## Would this ever end? (infinities)

For the discussion of math. Duh.

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ian
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### Would this ever end? (infinities)

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if x=0 END    else       flip a coin       if heads -> x=x+10       if tails -> x=x-1

would it ever end? at any point a result of x tails in a row will end the program/function, but the chances of this happening become smaller at a greater rate (i hope that makes sense).

my intuition says it should both end, and also x should tend towards infinity, so which is it? or is it somehow both, with x tending towards infinity but then suddenly dropping to zero?

jestingrabbit
Factoids are just Datas that haven't grown up yet
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### Re: Would this ever end? (infinities)

ian wrote:my intuition says it should both end, and also x should tend towards infinity, so which is it? or is it somehow both, with x tending towards infinity but then suddenly dropping to zero?

There's a positive probability of both of those outcomes, though the probability of the program not terminating is far larger than that of terminating.
ameretrifle wrote:Magic space feudalism is therefore a viable idea.

ian
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### Re: Would this ever end? (infinities)

yes, sorry i should have been more precise about my question. i realise at any point the program can terminate, but am i right in thinking the probability of it terminating goes towards zero and the probability of it not terminating goes towards one as more loops are added (for a non-terminated-already run)? and does this mean we can say if we sum the probabilities of it terminating at any point over all points it will be less than 50%, so on average the program will not terminate, that is sometimes it will run for infinity? or does that last little bit not really make sense, as the chance of it terminating is always greater than zero, so over an infinite amount of time it still should?
Last edited by ian on Thu Apr 07, 2011 4:09 pm UTC, edited 1 time in total.

Jyrki
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### Re: Would this ever end? (infinities)

I'm feeling grumpy, so...

Since this is a program I say that it is certain to terminate. After all, the integer range is finite. If it's 16-bit integers, then after 32767 we loop down to -32768. Therefore the program gets a fresh chance to hit zero after about every 65536/9 iterations. With 32-bit integers it will take a little longer

ian
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### Re: Would this ever end? (infinities)

Jyrki wrote:I'm feeling grumpy, so...

Since this is a program I say that it is certain to terminate. After all, the integer range is finite. If it's 16-bit integers, then after 32767 we loop down to -32768. Therefore the program gets a fresh chance to hit zero after about every 65536/9 iterations. With 32-bit integers it will take a little longer

I take it your name is pronounced 'Jerky'? :p

skullturf
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### Re: Would this ever end? (infinities)

Finding the exact probability that it terminates (assuming we're at "step 0") is an interesting exercise.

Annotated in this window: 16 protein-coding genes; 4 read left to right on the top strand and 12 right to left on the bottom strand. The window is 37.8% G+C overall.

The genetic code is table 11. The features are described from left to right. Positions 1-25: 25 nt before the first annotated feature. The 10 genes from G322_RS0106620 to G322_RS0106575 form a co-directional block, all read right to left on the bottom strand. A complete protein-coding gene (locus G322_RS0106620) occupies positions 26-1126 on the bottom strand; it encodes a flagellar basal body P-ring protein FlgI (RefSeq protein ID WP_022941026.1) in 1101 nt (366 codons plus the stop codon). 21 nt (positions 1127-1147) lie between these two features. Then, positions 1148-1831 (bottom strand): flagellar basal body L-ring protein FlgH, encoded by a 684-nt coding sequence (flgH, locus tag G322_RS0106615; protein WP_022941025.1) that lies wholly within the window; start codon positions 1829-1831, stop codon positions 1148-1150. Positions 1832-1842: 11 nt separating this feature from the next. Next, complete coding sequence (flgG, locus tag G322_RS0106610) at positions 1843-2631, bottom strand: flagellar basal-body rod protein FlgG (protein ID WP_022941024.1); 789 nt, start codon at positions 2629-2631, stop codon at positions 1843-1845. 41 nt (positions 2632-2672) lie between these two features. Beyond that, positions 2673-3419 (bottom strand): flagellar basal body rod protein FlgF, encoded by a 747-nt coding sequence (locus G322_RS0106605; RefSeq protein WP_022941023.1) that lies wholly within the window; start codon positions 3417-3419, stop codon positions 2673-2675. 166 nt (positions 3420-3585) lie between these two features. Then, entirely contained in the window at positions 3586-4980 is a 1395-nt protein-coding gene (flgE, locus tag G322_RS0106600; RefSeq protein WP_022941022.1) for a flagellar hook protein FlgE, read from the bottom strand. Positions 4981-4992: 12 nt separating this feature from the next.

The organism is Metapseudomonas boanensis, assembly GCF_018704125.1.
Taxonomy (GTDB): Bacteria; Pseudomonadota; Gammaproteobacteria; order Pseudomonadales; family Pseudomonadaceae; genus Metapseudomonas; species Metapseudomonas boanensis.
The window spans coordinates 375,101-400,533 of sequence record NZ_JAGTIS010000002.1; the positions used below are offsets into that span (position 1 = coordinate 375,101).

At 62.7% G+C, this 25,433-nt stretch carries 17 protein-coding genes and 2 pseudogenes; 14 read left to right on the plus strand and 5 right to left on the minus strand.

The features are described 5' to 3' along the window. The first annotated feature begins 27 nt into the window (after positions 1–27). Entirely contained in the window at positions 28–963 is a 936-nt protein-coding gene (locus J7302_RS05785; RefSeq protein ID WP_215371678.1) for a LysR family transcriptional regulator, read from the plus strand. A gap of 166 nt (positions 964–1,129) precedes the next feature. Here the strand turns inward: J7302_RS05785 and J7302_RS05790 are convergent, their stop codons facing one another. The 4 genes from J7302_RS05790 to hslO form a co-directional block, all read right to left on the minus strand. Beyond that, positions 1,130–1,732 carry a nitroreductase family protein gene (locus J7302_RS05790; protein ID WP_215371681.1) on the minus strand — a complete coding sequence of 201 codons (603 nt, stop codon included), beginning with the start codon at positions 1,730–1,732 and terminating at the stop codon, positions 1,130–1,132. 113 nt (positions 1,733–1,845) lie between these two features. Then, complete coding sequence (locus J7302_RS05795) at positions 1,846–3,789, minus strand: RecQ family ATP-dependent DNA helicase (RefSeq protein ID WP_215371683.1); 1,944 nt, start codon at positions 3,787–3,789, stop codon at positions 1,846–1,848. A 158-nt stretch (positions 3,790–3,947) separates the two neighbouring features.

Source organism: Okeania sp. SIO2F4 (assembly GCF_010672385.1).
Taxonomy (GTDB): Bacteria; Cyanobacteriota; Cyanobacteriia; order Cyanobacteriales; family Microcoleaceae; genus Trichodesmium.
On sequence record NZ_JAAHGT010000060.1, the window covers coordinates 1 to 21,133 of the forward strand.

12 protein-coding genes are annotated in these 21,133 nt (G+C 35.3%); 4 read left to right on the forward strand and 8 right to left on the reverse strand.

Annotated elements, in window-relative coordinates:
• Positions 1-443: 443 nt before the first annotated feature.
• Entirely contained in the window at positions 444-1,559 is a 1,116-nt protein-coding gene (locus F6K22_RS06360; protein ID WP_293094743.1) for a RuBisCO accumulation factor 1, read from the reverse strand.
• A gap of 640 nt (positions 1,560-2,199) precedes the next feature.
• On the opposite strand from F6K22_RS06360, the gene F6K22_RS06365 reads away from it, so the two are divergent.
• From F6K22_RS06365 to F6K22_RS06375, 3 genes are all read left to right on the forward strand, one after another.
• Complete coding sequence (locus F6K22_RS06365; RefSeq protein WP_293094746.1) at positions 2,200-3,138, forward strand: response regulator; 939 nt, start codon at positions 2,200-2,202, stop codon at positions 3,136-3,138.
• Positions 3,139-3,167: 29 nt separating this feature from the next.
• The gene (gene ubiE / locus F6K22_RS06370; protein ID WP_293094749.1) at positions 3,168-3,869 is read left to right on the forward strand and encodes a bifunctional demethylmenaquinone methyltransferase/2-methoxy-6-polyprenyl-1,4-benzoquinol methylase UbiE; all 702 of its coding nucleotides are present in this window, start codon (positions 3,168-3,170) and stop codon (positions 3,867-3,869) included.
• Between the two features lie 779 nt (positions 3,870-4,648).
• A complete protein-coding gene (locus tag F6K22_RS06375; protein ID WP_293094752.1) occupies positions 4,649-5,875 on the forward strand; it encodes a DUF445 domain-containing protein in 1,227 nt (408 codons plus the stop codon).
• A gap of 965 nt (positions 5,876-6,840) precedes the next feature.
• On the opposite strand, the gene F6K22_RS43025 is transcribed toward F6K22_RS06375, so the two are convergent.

Certainly, there is a nonzero probability that it terminates, because it's possible to start with a run of 10 tails. The probability of that is small, but is definitely NOT zero -- in fact, it's exactly 1/1024 (= 1/2^10).

But then there are other (rarer) ways for the program to terminate. For instance, there might be one head and nine tails in the first ten tosses. That would put the total at 11. There's a nonzero probability that you then get tails eleven times in a row.

--------

To try to deal with ian's second question:

At "step 0", the probability of termination is greater than 1/1024. (I haven't worked out the exact probability -- see above).

I think something along the following lines will probably be true: if we're given that we're at step k and the program hasn't terminated, what is the probability it will eventually terminate? I'm guessing that gets smaller as k increases.

eta oin shrdlu
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### Re: Would this ever end? (infinities)

You can recast this problem as a linear recurrence relation to find the exact probability of termination.
Spoiler:
Let P(n) be the probability that the program terminates, starting from x=n. Clearly P(0)=1; the iteration step gives the eleventh-order recurrence$$P(n)=\frac12[P(n-1)+P(n+10)]$$(for all n>0). Assuming unbounded integer sizes, we also want [imath]P(n)\to0[/imath] as [imath]n\to+\infty[/imath].

The general solution to such a recurrence is generically of the form$$P(n)=\sum_k c_k (r_k)^n$$where [imath]r_k[/imath] are the roots of the characteristic polynomial, found by substituting [imath]P(n)=x^n[/imath]. [If the characteristic polynomial has repeated roots the form is slightly more complicated.] Here the characteristic polynomial is the eleventh-degree polynomial [imath]x^{11}-2x+1[/imath]. This has eleven distinct roots, so finding the coefficients seems difficult. But one of the roots is 1, and nine have magnitudes larger than 1, so there's really only one physical root, [imath]r\approx0.500245462[/imath], so$$P(n)=r^n\;\;.$$This makes the termination probability, starting from n=10, roughly 1/1019.

You can also think of this as a biased random walk (at each step the particle moves 4.5 units rightward, then with equal probability moves 5.5 units either left or right).